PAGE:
Solving problems is very worthwhile – as long as one recognizes that every solution introduces a new slate of problems. Ben Brickman’s article on roundabouts in Monday’s News-Sentinel brought to mind many “solutions” to traffic problems I’ve experienced over the years.
Some readers may be familiar with the Wayne Trace-Pontiac Street interchange — as it was originally configured. I mastered that marvel of traffic engineering after using it twice daily for several years. The peculiar layout not only allowed Wayne Trace and Pontiac Street to cross one another, but also permitted both to pass under a busy railroad. This was all accomplished without traffic lights or crossing controls, and also managed to incorporate access to Pioneer Street, Fenker Avenue, Adams, Turpie, and Edsall. My assumption has always been that the proximity of International Harvester’s huge plant, at one time employing over 10,000 people, made this traffic pretzel seem like a good idea.
One Saturday, however, I found myself negotiating the Wayne Trace-Pontiac interchange while traveling between lumber yards. Although my thoughts were focused on a woodworking project, I did notice an Oldsmobile with Michigan license plate warily navigating the interchange. An elderly woman was at the helm and appeared confused. However, when I returned to the intersection two hours later, she was still there! Her husband seemed a little beyond being able to help her, but I found her outside the car crying and obviously feeling hopeless. I was happy to lead her out of the maze and get them back on their way toward New Haven.
Brickman’s article reminded me that all such traffic conundrums are now resolved by the installation of a traffic circle. In fact, the Wayne Trace-Pontiac debacle now has two such circles – one on each side of the railroad track. I can’t say that it is any easier to figure out where you are going or how to get there, but the new circles do make a tired part of town seem more up to date.
For many decades, we in the Midwest were largely free of such innovations, and better off for it. Not counting Indy’s Monument Circle, or Angola’s quaint downtown, we Hoosiers could pretty much follow a straight path to wherever we wanted to go. Now, however, the mysterious people who once gave us crop circles have moved their craft to Indiana roadways, and we will never be the same.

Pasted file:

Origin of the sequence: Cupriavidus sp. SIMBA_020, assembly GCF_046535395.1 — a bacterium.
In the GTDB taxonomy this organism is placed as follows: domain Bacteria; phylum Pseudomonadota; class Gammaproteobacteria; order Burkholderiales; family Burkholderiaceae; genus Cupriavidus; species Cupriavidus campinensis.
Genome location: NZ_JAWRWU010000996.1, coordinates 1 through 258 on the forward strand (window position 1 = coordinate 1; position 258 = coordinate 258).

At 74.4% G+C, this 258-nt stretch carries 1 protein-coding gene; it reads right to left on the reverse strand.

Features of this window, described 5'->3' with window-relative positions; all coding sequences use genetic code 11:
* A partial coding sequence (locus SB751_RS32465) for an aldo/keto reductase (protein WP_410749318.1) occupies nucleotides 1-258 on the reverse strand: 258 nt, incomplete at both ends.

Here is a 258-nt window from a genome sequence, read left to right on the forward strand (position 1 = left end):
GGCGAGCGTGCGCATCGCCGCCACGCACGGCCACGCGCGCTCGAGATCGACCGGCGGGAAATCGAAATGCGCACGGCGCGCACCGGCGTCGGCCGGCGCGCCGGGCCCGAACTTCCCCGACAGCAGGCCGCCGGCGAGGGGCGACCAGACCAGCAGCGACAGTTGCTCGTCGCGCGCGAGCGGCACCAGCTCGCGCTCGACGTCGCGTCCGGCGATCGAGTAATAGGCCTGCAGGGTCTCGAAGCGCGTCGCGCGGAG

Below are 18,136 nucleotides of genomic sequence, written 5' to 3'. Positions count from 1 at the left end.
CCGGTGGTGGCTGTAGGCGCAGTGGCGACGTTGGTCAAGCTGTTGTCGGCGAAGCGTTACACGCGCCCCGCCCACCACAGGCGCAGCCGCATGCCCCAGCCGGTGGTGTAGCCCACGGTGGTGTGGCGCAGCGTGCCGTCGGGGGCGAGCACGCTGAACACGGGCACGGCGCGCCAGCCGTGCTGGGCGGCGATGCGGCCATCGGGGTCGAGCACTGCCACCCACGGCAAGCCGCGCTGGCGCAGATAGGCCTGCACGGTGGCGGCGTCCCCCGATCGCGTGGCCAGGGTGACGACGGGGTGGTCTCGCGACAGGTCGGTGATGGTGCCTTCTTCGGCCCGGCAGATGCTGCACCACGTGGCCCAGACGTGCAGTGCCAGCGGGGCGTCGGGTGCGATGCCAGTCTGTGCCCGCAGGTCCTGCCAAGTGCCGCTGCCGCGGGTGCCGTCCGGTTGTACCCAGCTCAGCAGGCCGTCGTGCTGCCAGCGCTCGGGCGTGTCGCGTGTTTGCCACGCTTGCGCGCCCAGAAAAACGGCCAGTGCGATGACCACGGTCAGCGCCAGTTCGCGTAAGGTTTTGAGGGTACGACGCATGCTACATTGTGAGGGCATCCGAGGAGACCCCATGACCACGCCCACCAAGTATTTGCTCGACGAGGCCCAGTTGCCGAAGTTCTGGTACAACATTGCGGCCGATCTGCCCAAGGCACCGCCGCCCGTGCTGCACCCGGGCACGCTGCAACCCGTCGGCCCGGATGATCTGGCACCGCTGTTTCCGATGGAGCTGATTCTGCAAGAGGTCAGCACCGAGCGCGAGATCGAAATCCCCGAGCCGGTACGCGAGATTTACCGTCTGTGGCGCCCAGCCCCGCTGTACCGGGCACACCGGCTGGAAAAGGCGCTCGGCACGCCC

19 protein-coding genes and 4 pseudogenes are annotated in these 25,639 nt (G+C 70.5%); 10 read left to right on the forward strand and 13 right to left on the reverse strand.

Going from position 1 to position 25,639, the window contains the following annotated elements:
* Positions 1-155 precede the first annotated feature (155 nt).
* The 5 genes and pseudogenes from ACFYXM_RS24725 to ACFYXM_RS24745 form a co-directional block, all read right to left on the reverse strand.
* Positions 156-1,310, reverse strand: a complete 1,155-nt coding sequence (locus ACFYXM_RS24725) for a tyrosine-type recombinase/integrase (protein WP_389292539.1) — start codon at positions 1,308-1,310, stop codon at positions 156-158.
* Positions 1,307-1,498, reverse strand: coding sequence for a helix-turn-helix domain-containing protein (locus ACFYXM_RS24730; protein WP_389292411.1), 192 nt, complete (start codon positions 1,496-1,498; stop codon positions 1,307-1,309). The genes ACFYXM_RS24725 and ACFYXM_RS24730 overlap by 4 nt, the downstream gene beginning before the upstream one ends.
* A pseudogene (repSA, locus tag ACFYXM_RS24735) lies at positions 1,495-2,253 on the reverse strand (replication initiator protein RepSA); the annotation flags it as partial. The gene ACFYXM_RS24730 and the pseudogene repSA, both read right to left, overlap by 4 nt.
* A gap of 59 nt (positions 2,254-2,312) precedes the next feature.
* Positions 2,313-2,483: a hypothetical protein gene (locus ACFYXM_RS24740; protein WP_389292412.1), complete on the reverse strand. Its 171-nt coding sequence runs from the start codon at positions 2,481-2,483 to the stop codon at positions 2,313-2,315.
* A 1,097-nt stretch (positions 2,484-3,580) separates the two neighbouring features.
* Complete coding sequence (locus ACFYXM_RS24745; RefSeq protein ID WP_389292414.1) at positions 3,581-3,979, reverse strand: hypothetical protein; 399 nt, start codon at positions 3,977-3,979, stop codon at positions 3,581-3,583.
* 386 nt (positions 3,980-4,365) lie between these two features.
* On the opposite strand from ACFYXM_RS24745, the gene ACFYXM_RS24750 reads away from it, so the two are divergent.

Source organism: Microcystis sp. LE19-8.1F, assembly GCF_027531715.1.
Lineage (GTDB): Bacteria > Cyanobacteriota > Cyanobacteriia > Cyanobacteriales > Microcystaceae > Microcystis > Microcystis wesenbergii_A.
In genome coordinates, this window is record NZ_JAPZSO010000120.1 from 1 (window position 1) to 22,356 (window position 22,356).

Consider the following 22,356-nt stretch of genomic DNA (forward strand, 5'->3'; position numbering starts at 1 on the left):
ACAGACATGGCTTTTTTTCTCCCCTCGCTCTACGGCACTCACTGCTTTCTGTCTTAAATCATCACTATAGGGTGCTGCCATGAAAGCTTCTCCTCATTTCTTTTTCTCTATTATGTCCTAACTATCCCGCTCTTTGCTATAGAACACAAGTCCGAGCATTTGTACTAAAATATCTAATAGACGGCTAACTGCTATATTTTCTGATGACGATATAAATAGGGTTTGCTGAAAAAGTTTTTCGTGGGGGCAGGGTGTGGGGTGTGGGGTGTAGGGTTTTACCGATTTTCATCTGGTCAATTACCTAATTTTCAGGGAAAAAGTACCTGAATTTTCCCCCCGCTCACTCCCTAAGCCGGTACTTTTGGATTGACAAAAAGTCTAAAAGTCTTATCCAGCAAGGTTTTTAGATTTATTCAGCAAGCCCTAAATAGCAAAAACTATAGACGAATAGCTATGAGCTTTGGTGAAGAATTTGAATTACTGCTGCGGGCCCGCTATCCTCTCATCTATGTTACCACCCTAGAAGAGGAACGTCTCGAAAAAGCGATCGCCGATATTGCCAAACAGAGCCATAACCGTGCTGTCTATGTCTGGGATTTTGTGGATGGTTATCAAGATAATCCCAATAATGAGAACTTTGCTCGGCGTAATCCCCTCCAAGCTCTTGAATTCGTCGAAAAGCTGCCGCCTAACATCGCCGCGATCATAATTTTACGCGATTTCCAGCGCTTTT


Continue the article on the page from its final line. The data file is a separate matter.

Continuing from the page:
Brickman tried to lay out some universal rules, such as never change lanes after entering the circle. Really? How can you know what you need to do until you see a sign that tells you? Multiple lanes are the bugbear in negotiating the newer circles. As nearly as I can tell, the inner lane can only be used for repeated revolutions around the circle. A good idea might be to put a gas station or some fast food or even a licensed mental health professional in the middle.
The article also gives instructions for making left turns. Again, really? How can you turn left out of a circle which only proceeds to the right? Or wait, every time you enter a circle, you turn right. But then you turn back left in order to make the curve. But then you turn right again to leave the circle, even if you are not where you want to be. I am confused. Maybe I need to go to the Carmel-Fishers area north of Indy. I hear that they have installed over 90 traffic circles, and I feel like I’ve negotiated 87 of them every time I visit my niece.
Those Hamilton County circles have introduced another bane to confident driving: symbols which seem to have been borrowed from the Ancient Aliens movement. Hieroglyphics from an unknown source with no decipherable meaning assault drivers whose heads are still spinning from the last circle. What is it they want me to do?
Well, Allen County also has a growing number of traffic circles, but we have not yet settled on a standard design. Have you been through the one on Coventry Lane? Its center is no bigger than our dining table, which is not big enough to put your elbows on. Yet new circles planned for the Fairfield-Ewing area and proposed for curvy State Boulevard show continuing experimentation rather than one well-thought-out solution which could encourage universal driving practices.
Fort Wayne’s ace-in-the-hole, however, has to be the Union Chapel hallucination. Instead of simple confusing circles, we will get to experience crossing oncoming traffic for the privilege of passing one another on the right instead of the left – before crossing back again. For once, the Summit City is really leading the pack. For those of us too timid for the Union Chapel experience, there is always the opportunity to spend the day locked into the inner lane of a nearby traffic circle. Long live the revolution!